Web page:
Relevant to our society, City is one of the best books we have laid eyes on this year. Inspired by a traditional guidebook layout with sections like 'history', 'customs' and 'money', the work takes us back into the past from the beginning of time, giving us a better standpoint from which to observe our urban future more clearly.
The best part about this book is that you don't have to be an urbanist or architect to understand its subject-matter; and light enough to carry easily, you won't be mistaken for an Einstein-wannabe showing off the equivalent of an encyclopaedia on the tube. Accessible, clear, well illustrated, informative and enjoyable, reading City is time well spent.
As the reader jumps from city to city and from era to era, the rise of the urban age becomes clear and the frightening non-negilible fact that by the year 2050, 75% of the world's population will live in cities, compared to 50% today, no longer brings apprehension but fascination.
While most of us urbanites seek to flee the fumes and foray of the city, the author of City, PD Smith, asserts that 'Cities are our greatest creation'. And admittedly so, the city has an irresistible draw to its saturated and wrenching bowels. But the practical aspect aside, cities also 'embody our ability to imagine how the world might be and to realise those dreams in brick, steel, concrete and glass', said Smith.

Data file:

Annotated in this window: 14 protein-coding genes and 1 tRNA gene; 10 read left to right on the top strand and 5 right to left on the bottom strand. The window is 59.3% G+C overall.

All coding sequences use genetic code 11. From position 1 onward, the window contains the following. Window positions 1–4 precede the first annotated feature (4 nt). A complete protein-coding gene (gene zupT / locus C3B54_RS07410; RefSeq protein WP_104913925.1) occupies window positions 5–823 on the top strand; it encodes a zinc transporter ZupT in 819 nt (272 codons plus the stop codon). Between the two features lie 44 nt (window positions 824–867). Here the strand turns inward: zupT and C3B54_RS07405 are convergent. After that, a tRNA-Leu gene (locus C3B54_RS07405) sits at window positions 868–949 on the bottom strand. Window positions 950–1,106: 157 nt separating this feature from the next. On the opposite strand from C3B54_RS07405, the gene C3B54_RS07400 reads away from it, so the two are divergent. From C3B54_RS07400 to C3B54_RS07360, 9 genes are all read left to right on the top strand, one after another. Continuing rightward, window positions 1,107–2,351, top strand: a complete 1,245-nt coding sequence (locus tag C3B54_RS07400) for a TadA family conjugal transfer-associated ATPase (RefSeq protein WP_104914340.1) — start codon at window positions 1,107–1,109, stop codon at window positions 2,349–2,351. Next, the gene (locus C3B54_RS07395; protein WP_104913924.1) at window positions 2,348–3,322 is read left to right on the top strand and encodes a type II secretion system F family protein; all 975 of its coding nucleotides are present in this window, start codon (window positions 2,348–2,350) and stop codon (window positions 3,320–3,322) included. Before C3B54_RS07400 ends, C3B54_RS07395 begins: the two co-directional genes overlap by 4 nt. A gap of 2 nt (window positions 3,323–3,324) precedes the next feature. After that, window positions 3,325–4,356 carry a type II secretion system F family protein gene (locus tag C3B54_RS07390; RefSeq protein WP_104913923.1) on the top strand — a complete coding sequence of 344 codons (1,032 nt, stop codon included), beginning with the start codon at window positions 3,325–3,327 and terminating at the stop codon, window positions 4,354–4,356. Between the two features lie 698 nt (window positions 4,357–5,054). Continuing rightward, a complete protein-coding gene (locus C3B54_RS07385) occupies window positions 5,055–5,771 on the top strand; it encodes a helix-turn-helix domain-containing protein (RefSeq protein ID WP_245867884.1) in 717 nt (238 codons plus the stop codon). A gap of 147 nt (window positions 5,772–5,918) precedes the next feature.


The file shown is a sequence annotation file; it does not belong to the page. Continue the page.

Putting the city forward as a pioneering endeavour, Smith attempts to explain the magnet effect of the world's greatest cities in a language that is within reach of the lay-person, no matter which part of the world they come from. From exploring key elements of a city, any city, we learn the significance of 'The Central Station', street language, city squares, carnivals, to places of worship, the hotel, cultural enclaves, transport, skyscrapers to apartment blocks, cultural hotspots, green areas until we reach the outskirts, the suburbs of the thriving metropolis held tightly within its stretching belt. An overwhelming yet enticing journey through the winding streets of the overcrowded home we love to hate, that we strive to leave for wide open spaces and that we miss as soon as we step over the threshold that will be sure to bring clarity and purpose to mind in moments of that dark lonesome despair the city-dweller knowns all too well.
Publisher: Bloomsbury (£25.00 for the hardback format)
Average price: £14.99